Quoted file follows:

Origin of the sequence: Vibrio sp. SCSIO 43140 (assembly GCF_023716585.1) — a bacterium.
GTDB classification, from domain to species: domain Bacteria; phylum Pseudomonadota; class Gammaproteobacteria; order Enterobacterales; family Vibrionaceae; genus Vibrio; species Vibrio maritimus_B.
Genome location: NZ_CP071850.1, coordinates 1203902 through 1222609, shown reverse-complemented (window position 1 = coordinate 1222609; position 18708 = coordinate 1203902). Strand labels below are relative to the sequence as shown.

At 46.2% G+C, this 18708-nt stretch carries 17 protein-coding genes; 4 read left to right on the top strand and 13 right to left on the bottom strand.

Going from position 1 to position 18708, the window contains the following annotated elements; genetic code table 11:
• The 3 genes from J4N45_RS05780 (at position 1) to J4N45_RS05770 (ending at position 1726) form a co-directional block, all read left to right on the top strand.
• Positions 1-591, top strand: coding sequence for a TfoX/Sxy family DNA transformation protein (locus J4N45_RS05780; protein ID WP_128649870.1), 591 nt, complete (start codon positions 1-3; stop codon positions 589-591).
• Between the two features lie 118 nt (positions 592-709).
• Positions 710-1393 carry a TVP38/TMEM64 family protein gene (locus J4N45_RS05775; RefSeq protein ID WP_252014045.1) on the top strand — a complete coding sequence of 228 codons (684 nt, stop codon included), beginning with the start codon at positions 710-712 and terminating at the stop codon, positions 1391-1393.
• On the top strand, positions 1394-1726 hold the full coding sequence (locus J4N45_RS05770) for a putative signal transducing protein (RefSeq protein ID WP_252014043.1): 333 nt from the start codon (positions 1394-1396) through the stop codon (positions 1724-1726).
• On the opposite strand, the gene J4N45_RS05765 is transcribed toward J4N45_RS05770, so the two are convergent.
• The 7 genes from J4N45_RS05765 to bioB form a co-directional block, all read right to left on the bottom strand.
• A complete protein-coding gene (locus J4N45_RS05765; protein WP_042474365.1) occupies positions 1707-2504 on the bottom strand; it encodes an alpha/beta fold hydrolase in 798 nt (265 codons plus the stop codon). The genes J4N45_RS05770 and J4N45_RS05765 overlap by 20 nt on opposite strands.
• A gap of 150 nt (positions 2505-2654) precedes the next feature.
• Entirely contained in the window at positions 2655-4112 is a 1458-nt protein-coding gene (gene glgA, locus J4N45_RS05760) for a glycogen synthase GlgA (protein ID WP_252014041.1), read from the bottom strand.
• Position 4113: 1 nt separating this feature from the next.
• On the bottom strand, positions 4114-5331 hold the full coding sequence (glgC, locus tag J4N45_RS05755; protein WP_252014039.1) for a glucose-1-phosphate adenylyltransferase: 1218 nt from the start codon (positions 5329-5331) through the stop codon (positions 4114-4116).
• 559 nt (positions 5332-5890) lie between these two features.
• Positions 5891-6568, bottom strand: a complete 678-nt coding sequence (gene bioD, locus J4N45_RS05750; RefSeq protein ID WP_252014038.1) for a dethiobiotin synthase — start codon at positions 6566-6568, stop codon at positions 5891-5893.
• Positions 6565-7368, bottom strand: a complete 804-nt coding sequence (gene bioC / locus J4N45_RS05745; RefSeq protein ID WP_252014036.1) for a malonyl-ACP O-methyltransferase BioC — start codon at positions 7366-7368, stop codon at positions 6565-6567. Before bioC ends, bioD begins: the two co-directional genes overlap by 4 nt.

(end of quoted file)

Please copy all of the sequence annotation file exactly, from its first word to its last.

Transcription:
Origin of the sequence: Vibrio sp. SCSIO 43140 (assembly GCF_023716585.1) — a bacterium.
GTDB classification, from domain to species: domain Bacteria; phylum Pseudomonadota; class Gammaproteobacteria; order Enterobacterales; family Vibrionaceae; genus Vibrio; species Vibrio maritimus_B.
Genome location: NZ_CP071850.1, coordinates 1203902 through 1222609, shown reverse-complemented (window position 1 = coordinate 1222609; position 18708 = coordinate 1203902). Strand labels below are relative to the sequence as shown.

At 46.2% G+C, this 18708-nt stretch carries 17 protein-coding genes; 4 read left to right on the top strand and 13 right to left on the bottom strand.

Going from position 1 to position 18708, the window contains the following annotated elements; genetic code table 11:
• The 3 genes from J4N45_RS05780 (at position 1) to J4N45_RS05770 (ending at position 1726) form a co-directional block, all read left to right on the top strand.
• Positions 1-591, top strand: coding sequence for a TfoX/Sxy family DNA transformation protein (locus J4N45_RS05780; protein ID WP_128649870.1), 591 nt, complete (start codon positions 1-3; stop codon positions 589-591).
• Between the two features lie 118 nt (positions 592-709).
• Positions 710-1393 carry a TVP38/TMEM64 family protein gene (locus J4N45_RS05775; RefSeq protein ID WP_252014045.1) on the top strand — a complete coding sequence of 228 codons (684 nt, stop codon included), beginning with the start codon at positions 710-712 and terminating at the stop codon, positions 1391-1393.
• On the top strand, positions 1394-1726 hold the full coding sequence (locus J4N45_RS05770) for a putative signal transducing protein (RefSeq protein ID WP_252014043.1): 333 nt from the start codon (positions 1394-1396) through the stop codon (positions 1724-1726).
• On the opposite strand, the gene J4N45_RS05765 is transcribed toward J4N45_RS05770, so the two are convergent.
• The 7 genes from J4N45_RS05765 to bioB form a co-directional block, all read right to left on the bottom strand.
• A complete protein-coding gene (locus J4N45_RS05765; protein WP_042474365.1) occupies positions 1707-2504 on the bottom strand; it encodes an alpha/beta fold hydrolase in 798 nt (265 codons plus the stop codon). The genes J4N45_RS05770 and J4N45_RS05765 overlap by 20 nt on opposite strands.
• A gap of 150 nt (positions 2505-2654) precedes the next feature.
• Entirely contained in the window at positions 2655-4112 is a 1458-nt protein-coding gene (gene glgA, locus J4N45_RS05760) for a glycogen synthase GlgA (protein ID WP_252014041.1), read from the bottom strand.
• Position 4113: 1 nt separating this feature from the next.
• On the bottom strand, positions 4114-5331 hold the full coding sequence (glgC, locus tag J4N45_RS05755; protein WP_252014039.1) for a glucose-1-phosphate adenylyltransferase: 1218 nt from the start codon (positions 5329-5331) through the stop codon (positions 4114-4116).
• 559 nt (positions 5332-5890) lie between these two features.
• Positions 5891-6568, bottom strand: a complete 678-nt coding sequence (gene bioD, locus J4N45_RS05750; RefSeq protein ID WP_252014038.1) for a dethiobiotin synthase — start codon at positions 6566-6568, stop codon at positions 5891-5893.
• Positions 6565-7368, bottom strand: a complete 804-nt coding sequence (gene bioC / locus J4N45_RS05745; RefSeq protein ID WP_252014036.1) for a malonyl-ACP O-methyltransferase BioC — start codon at positions 7366-7368, stop codon at positions 6565-6567. Before bioC ends, bioD begins: the two co-directional genes overlap by 4 nt.